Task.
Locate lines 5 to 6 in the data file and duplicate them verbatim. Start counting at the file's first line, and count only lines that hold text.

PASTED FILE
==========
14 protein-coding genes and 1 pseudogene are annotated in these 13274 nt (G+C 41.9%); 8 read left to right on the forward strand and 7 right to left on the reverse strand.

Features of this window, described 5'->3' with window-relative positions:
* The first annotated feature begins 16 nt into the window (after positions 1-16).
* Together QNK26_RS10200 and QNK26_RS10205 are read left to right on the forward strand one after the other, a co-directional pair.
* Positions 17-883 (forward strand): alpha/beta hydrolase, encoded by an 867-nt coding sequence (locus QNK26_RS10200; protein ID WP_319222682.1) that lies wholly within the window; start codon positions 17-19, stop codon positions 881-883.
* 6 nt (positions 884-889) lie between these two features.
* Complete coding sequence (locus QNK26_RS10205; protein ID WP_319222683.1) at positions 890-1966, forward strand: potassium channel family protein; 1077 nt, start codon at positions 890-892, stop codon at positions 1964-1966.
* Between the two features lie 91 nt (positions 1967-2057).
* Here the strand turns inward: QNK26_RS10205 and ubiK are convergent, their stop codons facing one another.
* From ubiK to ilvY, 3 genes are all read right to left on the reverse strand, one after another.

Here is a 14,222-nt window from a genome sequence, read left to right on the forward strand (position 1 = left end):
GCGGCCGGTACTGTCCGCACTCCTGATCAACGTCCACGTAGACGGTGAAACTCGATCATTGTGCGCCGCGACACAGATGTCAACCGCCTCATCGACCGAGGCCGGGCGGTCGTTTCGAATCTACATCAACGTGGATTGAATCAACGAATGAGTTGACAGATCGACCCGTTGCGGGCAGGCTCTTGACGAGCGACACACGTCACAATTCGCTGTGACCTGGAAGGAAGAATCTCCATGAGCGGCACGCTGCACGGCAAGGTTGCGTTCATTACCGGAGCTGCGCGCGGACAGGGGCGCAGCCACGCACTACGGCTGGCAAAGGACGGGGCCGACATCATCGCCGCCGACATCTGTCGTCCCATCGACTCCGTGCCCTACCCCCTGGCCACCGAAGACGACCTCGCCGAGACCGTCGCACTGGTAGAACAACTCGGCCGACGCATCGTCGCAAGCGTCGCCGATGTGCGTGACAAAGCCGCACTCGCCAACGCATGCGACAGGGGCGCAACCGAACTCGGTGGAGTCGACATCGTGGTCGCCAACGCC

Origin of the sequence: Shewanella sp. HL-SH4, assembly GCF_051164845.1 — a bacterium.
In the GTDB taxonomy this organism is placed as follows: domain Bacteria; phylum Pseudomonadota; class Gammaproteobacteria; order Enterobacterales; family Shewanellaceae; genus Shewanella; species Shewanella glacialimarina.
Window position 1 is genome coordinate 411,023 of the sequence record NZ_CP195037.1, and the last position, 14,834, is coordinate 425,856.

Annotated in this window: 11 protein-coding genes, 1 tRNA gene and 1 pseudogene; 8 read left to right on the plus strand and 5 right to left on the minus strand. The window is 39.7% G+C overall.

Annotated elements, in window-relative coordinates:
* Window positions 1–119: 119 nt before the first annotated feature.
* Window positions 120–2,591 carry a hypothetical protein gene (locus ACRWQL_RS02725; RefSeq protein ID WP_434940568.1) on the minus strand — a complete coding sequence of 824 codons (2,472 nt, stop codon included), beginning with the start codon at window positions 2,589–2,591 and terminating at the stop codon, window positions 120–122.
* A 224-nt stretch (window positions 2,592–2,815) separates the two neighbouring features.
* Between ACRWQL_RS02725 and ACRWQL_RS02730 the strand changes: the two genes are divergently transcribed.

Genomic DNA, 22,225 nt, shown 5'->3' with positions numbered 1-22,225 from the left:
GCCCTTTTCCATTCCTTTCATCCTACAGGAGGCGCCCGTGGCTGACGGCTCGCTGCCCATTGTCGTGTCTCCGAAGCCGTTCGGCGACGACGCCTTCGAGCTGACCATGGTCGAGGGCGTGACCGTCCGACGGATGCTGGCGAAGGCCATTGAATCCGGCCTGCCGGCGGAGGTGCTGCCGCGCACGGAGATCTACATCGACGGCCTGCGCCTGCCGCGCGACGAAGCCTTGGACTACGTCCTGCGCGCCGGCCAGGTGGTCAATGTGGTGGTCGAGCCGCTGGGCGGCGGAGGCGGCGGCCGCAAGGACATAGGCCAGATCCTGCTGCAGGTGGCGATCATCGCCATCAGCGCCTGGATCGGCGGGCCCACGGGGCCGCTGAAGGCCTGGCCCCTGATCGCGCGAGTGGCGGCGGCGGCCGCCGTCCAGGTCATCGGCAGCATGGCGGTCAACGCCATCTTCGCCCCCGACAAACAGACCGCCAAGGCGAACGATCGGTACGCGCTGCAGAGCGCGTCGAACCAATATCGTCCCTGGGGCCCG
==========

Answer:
* Positions 17-883 (forward strand): alpha/beta hydrolase, encoded by an 867-nt coding sequence (locus QNK26_RS10200; protein ID WP_319222682.1) that lies wholly within the window; start codon positions 17-19, stop codon positions 881-883.
* 6 nt (positions 884-889) lie between these two features.